House Republicans urge leaders to support estate tax repeal

House Republicans urge leaders to support estate tax repeal
© Camille Fine

Rep. Warren DavidsonWarren Earl DavidsonFinancial sector's work on SAFE Banking Act shows together, everyone achieves more Conservatives call on Pelosi to cancel August recess GOP leaders struggle to contain conservative anger over budget deal MORE (R-Ohio) on Thursday sent a letter along with dozens of his colleagues to House leaders calling on them to support a full repeal of the estate tax in any final tax package.

Davidson, along with 53 other House Republicans, asked Speaker Paul RyanPaul Davis Ryan Retirees should say 'no thanks' to Romney's Social Security plan California Governor Newsom and family dress as 2020 Democrats for Halloween DC's liaison to rock 'n' roll MORE (R-Wis.) and House Ways and Means Committee Chairman Kevin BradyKevin Patrick BradyHow centrist Dems learned to stop worrying and love impeachment On The Money: Senate passes first spending package as shutdown looms | Treasury moves to roll back Obama rules on offshore tax deals | Trade deal talks manage to weather Trump impeachment storm White House talking new tax cuts with GOP MORE (R-Texas) and other GOP leaders to reach a deal in the House–Senate conference that nixes the tax.

The House-passed tax measure increases the estate tax exemption to $10 million, indexed for inflation, with repeal after six years, while the Senate doubles the exemption but doesn't abolish the tax.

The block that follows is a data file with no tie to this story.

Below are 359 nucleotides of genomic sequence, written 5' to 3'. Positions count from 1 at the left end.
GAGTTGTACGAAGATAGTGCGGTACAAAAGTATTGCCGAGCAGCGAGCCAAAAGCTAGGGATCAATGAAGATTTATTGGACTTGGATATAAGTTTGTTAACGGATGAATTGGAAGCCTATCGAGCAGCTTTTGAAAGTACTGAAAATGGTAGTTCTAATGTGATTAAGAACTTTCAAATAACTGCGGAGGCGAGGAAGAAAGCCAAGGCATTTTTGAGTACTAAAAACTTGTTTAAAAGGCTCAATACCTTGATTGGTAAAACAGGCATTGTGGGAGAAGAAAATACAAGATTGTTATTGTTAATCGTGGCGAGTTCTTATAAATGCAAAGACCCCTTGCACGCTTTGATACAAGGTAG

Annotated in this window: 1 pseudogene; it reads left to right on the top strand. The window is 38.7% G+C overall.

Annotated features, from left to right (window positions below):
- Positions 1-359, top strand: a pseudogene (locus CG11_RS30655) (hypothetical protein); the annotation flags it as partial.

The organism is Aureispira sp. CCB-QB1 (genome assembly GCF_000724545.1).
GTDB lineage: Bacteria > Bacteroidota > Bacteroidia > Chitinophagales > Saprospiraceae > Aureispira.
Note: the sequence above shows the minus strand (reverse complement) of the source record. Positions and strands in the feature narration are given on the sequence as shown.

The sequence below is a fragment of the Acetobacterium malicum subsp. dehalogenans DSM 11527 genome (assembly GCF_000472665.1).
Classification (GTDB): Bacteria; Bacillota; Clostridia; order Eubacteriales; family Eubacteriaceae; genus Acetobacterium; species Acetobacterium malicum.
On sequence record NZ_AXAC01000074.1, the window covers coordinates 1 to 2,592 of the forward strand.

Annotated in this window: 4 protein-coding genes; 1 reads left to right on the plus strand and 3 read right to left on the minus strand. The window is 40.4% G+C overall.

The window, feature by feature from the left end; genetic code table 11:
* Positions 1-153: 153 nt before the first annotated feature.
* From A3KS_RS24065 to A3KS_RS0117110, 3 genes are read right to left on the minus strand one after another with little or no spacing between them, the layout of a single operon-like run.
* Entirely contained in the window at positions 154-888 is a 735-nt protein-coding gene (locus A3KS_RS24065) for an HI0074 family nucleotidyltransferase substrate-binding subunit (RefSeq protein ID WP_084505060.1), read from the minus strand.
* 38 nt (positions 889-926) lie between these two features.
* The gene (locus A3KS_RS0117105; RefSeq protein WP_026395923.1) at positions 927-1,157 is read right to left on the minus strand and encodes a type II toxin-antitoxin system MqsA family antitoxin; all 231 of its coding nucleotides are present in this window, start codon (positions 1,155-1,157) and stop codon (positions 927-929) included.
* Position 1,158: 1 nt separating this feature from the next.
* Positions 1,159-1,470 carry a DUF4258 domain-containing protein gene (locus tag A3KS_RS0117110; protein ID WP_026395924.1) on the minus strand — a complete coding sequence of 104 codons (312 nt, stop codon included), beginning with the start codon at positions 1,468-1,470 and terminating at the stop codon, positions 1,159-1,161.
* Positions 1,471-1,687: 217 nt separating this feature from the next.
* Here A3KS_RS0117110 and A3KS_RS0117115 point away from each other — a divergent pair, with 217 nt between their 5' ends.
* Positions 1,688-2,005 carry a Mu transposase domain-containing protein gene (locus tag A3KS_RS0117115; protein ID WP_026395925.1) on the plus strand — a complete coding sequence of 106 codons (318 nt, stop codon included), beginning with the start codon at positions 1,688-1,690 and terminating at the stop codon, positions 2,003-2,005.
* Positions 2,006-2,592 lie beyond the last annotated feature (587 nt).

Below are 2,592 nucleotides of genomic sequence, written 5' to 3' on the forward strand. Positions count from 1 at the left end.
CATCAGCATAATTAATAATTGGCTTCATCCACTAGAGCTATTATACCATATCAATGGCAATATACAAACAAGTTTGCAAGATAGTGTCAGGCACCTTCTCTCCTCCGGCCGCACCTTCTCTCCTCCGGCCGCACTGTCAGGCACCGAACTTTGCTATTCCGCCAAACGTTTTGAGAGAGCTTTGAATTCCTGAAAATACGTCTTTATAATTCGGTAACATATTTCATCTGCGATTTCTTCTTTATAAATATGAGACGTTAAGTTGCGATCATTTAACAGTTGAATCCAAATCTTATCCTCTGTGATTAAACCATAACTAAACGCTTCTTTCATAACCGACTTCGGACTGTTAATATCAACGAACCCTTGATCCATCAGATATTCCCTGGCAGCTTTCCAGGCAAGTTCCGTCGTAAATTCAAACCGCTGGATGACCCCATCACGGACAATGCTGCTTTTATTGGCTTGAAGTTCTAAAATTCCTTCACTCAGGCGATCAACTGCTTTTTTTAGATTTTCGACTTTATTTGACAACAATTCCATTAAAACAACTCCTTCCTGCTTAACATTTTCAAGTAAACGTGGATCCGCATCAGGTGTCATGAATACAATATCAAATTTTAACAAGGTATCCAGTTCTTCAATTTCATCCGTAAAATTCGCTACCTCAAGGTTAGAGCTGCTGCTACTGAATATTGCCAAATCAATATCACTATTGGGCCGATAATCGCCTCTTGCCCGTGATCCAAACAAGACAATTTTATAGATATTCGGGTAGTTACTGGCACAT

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"We urge you to seek an agreement in conference that achieves repeal of the hated and economically destructive death tax," the letter says.

The letter touts broad support by the House, White House and taxpayers in their push for a repeal, which they say is at odds with the Senate-passed version. 

“We are concerned about the current Senate plan, which falls short of the long term Republican goal by providing only temporary relief while leaving the death tax in place," the letter says. 

The lawmakers wrote that they are hearing from their constituents who are concerned that the Republican tax plan won't end the estate tax despite promises from President TrumpDonald John TrumpThis week: House kicks off public phase of impeachment inquiry Impeachment week: Trump probe hits crucial point Judd Gregg: The big, big and bigger problem MORE to repeal it.

House and Senate lawmakers are expected to meet publicly next week to kick of the conference committee's work. Most of the negotiating will likely take place behind closed doors.

This year, the estate tax applies to inheritances more than $5.49 million per individual, meaning a person can leave their heirs up to that amount without facing a 40 percent tax.